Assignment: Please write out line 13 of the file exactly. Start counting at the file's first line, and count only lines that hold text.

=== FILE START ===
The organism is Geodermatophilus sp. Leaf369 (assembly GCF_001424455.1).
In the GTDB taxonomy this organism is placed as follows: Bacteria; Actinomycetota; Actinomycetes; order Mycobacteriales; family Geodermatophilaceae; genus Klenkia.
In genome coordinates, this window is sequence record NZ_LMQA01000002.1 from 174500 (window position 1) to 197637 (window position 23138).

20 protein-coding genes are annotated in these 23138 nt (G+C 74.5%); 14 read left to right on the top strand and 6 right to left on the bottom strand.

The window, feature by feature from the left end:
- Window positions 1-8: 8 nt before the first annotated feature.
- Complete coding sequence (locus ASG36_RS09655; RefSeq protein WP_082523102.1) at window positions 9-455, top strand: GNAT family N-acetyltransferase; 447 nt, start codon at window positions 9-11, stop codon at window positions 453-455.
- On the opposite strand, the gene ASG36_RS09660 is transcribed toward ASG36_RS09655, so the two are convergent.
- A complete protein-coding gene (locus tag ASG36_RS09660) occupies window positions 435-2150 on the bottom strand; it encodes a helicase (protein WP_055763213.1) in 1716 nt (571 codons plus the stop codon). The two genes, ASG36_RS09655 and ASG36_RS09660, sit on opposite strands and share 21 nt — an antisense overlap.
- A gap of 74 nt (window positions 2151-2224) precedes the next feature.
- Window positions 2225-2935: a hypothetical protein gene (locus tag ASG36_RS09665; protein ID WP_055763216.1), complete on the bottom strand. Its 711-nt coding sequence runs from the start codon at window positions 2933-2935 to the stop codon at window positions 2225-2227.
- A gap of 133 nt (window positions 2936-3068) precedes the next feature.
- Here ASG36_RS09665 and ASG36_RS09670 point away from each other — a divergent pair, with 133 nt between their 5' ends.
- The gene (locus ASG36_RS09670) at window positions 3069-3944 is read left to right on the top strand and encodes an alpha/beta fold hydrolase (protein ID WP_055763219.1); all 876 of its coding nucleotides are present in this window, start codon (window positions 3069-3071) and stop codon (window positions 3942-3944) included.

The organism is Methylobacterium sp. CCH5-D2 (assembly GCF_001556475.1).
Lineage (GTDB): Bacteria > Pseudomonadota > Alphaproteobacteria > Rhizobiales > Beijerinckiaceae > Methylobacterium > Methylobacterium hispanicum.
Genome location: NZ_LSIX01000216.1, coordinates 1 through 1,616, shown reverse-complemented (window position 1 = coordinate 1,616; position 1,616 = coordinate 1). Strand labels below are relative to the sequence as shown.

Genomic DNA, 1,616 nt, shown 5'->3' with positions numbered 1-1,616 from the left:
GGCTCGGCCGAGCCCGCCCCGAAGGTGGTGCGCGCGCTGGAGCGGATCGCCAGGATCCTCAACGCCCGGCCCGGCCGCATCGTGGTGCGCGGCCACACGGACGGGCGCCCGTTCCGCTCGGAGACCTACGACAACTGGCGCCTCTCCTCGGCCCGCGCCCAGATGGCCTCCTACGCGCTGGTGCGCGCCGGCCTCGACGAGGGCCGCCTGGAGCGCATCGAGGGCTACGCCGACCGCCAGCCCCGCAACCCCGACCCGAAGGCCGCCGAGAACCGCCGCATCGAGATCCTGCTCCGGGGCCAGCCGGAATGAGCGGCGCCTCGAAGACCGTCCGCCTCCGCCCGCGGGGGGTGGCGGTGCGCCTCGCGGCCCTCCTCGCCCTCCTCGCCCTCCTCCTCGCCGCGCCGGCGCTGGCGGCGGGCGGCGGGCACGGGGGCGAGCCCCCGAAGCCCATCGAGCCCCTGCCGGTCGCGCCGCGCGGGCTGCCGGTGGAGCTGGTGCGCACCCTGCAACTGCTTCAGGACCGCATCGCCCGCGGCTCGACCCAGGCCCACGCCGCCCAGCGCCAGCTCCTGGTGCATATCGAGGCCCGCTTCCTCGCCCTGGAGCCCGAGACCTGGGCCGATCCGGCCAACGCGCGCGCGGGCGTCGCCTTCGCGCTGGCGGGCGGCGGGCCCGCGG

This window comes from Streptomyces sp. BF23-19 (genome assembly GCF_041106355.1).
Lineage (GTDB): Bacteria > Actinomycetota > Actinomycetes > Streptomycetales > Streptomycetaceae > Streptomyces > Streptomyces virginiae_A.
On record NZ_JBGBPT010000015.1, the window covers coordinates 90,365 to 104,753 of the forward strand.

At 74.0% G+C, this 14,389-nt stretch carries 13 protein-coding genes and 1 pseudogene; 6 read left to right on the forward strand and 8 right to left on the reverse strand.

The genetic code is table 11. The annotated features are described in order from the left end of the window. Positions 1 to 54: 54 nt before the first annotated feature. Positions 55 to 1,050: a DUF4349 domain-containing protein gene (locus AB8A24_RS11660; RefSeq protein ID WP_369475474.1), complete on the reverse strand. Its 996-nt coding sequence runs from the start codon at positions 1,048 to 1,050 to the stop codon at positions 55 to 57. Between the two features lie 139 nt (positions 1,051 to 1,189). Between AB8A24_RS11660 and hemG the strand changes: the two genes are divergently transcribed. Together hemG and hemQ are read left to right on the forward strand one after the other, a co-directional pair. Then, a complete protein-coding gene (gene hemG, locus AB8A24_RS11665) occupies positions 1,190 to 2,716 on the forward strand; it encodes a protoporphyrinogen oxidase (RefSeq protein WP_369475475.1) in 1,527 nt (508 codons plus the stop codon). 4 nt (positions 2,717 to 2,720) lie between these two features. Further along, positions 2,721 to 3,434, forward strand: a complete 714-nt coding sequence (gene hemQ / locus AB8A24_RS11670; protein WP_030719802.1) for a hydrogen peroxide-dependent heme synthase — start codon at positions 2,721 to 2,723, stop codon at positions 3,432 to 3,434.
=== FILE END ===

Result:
- Here ASG36_RS09665 and ASG36_RS09670 point away from each other — a divergent pair, with 133 nt between their 5' ends.